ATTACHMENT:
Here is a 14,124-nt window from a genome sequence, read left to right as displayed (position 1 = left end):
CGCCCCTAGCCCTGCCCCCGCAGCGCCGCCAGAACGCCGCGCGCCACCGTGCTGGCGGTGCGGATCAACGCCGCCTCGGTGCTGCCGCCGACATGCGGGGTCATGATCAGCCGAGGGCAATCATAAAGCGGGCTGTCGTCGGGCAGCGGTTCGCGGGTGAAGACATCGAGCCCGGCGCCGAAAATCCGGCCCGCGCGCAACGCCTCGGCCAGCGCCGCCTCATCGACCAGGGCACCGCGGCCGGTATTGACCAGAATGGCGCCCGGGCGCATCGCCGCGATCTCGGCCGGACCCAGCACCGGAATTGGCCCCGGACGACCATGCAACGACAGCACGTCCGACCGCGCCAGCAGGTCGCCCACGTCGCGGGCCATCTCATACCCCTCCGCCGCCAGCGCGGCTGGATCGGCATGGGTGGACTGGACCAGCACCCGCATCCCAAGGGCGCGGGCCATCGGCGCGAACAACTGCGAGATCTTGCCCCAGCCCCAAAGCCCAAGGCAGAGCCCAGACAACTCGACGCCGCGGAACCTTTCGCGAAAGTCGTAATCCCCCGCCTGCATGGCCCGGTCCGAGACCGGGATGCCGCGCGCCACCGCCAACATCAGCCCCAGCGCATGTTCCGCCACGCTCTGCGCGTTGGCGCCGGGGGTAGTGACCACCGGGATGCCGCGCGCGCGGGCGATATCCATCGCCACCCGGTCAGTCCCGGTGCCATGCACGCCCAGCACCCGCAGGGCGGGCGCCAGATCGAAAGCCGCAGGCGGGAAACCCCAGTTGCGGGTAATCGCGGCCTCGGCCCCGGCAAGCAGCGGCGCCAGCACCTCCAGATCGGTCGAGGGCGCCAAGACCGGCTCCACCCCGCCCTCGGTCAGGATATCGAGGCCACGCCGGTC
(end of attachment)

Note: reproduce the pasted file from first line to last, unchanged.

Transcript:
Here is a 14,124-nt window from a genome sequence, read left to right as displayed (position 1 = left end):
CGCCCCTAGCCCTGCCCCCGCAGCGCCGCCAGAACGCCGCGCGCCACCGTGCTGGCGGTGCGGATCAACGCCGCCTCGGTGCTGCCGCCGACATGCGGGGTCATGATCAGCCGAGGGCAATCATAAAGCGGGCTGTCGTCGGGCAGCGGTTCGCGGGTGAAGACATCGAGCCCGGCGCCGAAAATCCGGCCCGCGCGCAACGCCTCGGCCAGCGCCGCCTCATCGACCAGGGCACCGCGGCCGGTATTGACCAGAATGGCGCCCGGGCGCATCGCCGCGATCTCGGCCGGACCCAGCACCGGAATTGGCCCCGGACGACCATGCAACGACAGCACGTCCGACCGCGCCAGCAGGTCGCCCACGTCGCGGGCCATCTCATACCCCTCCGCCGCCAGCGCGGCTGGATCGGCATGGGTGGACTGGACCAGCACCCGCATCCCAAGGGCGCGGGCCATCGGCGCGAACAACTGCGAGATCTTGCCCCAGCCCCAAAGCCCAAGGCAGAGCCCAGACAACTCGACGCCGCGGAACCTTTCGCGAAAGTCGTAATCCCCCGCCTGCATGGCCCGGTCCGAGACCGGGATGCCGCGCGCCACCGCCAACATCAGCCCCAGCGCATGTTCCGCCACGCTCTGCGCGTTGGCGCCGGGGGTAGTGACCACCGGGATGCCGCGCGCGCGGGCGATATCCATCGCCACCCGGTCAGTCCCGGTGCCATGCACGCCCAGCACCCGCAGGGCGGGCGCCAGATCGAAAGCCGCAGGCGGGAAACCCCAGTTGCGGGTAATCGCGGCCTCGGCCCCGGCAAGCAGCGGCGCCAGCACCTCCAGATCGGTCGAGGGCGCCAAGACCGGCTCCACCCCGCCCTCGGTCAGGATATCGAGGCCACGCCGGTC